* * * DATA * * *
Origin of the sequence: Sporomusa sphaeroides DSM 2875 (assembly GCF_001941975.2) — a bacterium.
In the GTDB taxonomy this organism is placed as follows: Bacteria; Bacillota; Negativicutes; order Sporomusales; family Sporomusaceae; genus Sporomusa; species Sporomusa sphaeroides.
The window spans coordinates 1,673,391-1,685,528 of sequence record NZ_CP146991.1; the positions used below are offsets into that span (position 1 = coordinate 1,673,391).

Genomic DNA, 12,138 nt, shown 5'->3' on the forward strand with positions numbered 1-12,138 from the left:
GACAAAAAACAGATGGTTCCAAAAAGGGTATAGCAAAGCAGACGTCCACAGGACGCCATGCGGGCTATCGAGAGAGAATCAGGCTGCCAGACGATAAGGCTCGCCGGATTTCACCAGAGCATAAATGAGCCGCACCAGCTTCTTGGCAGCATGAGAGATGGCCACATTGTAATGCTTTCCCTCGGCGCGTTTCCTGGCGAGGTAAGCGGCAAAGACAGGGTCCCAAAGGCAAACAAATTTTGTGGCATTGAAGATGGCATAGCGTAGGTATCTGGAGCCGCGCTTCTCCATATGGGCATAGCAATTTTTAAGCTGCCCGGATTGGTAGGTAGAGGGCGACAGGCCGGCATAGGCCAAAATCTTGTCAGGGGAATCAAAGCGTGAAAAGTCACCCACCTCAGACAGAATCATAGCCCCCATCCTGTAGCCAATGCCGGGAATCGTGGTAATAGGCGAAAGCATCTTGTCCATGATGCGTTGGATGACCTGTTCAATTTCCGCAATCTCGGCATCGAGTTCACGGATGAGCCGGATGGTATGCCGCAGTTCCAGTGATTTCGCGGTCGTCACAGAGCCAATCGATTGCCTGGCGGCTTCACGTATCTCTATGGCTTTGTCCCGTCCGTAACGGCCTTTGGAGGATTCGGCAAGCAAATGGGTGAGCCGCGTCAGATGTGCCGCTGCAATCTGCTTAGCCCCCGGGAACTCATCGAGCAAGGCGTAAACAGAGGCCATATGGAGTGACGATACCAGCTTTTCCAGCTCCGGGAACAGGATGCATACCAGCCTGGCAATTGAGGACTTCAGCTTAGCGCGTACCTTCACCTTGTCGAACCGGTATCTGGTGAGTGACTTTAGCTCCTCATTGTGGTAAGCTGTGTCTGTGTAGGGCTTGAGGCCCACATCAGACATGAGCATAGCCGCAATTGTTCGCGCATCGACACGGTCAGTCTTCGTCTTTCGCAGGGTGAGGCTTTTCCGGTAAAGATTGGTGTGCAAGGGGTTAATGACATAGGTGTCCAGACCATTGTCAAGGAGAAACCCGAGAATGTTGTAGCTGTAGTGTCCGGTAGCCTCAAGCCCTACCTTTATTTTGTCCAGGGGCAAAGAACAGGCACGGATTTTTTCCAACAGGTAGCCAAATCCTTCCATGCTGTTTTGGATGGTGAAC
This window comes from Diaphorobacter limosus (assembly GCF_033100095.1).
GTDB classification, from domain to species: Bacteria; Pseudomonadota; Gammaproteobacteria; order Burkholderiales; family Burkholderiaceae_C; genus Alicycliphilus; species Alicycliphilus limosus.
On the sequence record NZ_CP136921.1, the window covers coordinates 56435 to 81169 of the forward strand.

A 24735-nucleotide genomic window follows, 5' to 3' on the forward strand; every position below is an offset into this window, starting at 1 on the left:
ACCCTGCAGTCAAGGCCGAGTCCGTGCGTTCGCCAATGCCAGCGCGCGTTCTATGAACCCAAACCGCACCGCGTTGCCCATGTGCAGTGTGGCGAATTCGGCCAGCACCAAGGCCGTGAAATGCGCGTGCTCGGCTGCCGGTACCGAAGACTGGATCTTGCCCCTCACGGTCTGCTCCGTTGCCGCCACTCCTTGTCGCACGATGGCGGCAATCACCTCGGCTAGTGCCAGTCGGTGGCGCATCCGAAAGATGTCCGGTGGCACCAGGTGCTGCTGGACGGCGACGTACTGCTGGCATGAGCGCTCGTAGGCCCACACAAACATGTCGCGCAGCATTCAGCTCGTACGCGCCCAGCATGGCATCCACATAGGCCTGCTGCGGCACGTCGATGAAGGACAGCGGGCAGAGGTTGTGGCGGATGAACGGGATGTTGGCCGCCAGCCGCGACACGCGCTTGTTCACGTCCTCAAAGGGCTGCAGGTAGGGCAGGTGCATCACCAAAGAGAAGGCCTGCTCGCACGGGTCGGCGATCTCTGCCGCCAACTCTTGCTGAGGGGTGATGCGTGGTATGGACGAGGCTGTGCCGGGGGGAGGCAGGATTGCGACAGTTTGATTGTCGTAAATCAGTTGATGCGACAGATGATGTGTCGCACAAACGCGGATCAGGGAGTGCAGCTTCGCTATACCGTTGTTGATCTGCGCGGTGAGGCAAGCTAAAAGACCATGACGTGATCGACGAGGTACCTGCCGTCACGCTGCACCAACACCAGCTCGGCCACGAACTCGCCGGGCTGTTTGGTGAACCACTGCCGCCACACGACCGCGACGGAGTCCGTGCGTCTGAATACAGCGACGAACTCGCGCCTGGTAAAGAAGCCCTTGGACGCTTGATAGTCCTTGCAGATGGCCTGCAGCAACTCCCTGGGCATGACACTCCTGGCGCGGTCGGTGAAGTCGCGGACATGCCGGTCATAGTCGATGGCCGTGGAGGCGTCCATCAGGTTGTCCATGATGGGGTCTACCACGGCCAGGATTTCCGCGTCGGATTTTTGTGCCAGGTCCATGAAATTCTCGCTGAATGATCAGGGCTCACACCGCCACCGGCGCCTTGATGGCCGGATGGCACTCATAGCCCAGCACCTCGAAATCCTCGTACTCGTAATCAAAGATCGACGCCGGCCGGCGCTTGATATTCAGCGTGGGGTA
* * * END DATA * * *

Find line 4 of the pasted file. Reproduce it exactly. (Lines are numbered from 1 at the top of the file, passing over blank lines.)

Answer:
Genomic DNA, 12,138 nt, shown 5'->3' on the forward strand with positions numbered 1-12,138 from the left: